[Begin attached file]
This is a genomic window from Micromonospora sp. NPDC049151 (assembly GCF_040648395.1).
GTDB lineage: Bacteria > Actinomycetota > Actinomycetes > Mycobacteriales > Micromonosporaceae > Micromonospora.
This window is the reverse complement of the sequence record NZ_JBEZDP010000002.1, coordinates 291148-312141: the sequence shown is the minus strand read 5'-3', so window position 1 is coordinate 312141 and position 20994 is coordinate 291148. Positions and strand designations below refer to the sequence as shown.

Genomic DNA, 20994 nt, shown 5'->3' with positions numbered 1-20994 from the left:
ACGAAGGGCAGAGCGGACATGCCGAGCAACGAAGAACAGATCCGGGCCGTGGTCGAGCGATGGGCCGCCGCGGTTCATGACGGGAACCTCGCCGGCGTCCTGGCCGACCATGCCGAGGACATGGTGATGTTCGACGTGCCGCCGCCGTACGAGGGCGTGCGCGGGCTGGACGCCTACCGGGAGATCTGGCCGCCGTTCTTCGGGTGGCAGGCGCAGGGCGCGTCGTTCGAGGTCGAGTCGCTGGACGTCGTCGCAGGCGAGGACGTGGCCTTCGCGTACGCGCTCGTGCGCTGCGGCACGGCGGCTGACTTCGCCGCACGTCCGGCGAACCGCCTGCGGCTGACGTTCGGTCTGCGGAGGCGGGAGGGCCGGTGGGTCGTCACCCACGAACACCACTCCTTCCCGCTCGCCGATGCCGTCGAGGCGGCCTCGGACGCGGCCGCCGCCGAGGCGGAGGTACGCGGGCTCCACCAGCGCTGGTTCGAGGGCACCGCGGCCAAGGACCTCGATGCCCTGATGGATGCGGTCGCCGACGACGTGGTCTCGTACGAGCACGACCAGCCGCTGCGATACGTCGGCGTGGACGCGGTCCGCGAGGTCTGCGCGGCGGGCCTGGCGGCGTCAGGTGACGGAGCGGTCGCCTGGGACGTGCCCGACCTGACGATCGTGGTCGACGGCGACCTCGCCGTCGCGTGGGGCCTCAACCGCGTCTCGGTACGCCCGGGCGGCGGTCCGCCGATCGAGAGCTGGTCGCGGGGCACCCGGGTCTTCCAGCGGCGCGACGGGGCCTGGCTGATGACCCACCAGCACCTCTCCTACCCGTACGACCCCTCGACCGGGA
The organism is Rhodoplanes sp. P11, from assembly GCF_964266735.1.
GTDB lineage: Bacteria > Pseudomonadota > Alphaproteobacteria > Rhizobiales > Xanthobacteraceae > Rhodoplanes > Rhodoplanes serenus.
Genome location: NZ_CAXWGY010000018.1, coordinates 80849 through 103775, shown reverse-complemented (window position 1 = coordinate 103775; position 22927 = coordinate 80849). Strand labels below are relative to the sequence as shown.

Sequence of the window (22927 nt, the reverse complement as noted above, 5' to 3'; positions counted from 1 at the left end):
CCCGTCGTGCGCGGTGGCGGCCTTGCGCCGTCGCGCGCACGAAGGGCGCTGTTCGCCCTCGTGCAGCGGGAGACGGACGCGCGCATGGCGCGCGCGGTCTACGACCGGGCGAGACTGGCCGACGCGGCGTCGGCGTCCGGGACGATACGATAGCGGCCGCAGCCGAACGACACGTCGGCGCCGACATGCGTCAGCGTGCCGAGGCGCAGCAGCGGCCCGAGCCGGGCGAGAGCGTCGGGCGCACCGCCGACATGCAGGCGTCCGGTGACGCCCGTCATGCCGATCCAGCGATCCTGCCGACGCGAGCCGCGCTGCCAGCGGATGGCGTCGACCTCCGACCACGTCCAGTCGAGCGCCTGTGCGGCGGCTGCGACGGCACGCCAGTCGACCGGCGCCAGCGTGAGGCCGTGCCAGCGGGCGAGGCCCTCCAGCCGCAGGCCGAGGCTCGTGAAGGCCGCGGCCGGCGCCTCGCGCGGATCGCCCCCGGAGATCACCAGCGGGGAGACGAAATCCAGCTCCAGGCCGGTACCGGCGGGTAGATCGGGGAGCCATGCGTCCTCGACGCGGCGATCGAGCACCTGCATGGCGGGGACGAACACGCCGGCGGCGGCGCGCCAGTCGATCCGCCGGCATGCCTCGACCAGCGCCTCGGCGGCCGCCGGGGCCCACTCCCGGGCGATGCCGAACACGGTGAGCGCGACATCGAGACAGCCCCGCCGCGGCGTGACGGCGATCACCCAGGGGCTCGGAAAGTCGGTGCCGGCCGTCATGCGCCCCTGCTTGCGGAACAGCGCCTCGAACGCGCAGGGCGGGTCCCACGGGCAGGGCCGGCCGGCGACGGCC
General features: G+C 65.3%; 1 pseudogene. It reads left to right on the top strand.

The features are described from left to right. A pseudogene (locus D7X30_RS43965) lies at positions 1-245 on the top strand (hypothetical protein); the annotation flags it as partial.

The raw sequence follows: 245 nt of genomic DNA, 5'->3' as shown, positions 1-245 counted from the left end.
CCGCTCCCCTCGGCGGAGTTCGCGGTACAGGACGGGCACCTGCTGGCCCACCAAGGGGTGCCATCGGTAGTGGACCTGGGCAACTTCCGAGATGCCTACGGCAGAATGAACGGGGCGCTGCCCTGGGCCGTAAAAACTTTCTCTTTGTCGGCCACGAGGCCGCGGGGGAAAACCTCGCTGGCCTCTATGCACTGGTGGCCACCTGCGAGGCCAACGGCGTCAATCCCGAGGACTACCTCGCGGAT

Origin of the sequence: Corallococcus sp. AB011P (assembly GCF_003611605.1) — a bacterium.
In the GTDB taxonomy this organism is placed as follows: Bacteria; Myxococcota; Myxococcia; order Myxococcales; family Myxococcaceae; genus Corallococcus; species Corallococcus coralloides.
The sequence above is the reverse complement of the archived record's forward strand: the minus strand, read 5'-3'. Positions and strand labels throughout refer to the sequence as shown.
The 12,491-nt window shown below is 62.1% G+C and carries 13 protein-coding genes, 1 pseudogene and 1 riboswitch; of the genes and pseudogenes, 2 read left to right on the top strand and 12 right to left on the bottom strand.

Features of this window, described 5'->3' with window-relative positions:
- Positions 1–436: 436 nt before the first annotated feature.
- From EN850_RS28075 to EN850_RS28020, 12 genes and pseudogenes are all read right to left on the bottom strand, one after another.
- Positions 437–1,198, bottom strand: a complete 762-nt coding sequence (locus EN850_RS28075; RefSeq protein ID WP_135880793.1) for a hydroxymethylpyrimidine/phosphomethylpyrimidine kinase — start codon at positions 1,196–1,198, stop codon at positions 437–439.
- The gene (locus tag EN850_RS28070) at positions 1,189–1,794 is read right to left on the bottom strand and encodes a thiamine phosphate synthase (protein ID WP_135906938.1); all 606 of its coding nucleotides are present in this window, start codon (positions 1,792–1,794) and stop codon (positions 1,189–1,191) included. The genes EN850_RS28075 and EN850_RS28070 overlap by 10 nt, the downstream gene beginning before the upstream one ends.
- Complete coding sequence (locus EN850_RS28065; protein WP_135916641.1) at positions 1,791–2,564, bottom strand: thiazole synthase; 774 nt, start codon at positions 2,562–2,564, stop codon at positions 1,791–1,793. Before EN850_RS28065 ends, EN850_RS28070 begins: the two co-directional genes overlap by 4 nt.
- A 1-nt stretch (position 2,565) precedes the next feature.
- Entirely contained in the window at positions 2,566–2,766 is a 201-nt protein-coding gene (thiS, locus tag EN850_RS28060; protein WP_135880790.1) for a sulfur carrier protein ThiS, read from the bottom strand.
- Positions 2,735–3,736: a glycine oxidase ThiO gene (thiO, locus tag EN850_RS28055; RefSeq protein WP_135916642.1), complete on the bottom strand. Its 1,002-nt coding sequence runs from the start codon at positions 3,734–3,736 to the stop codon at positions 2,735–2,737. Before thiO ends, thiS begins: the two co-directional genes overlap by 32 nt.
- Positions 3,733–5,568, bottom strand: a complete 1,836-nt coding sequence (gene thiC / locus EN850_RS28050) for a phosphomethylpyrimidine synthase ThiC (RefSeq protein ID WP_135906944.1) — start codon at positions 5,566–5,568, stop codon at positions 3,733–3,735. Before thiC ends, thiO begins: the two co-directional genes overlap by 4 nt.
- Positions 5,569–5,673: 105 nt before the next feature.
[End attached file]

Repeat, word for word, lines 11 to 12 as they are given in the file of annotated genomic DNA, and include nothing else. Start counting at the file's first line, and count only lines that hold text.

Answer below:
General features: G+C 65.3%; 1 pseudogene. It reads left to right on the top strand.

The features are described from left to right. A pseudogene (locus D7X30_RS43965) lies at positions 1-245 on the top strand (hypothetical protein); the annotation flags it as partial.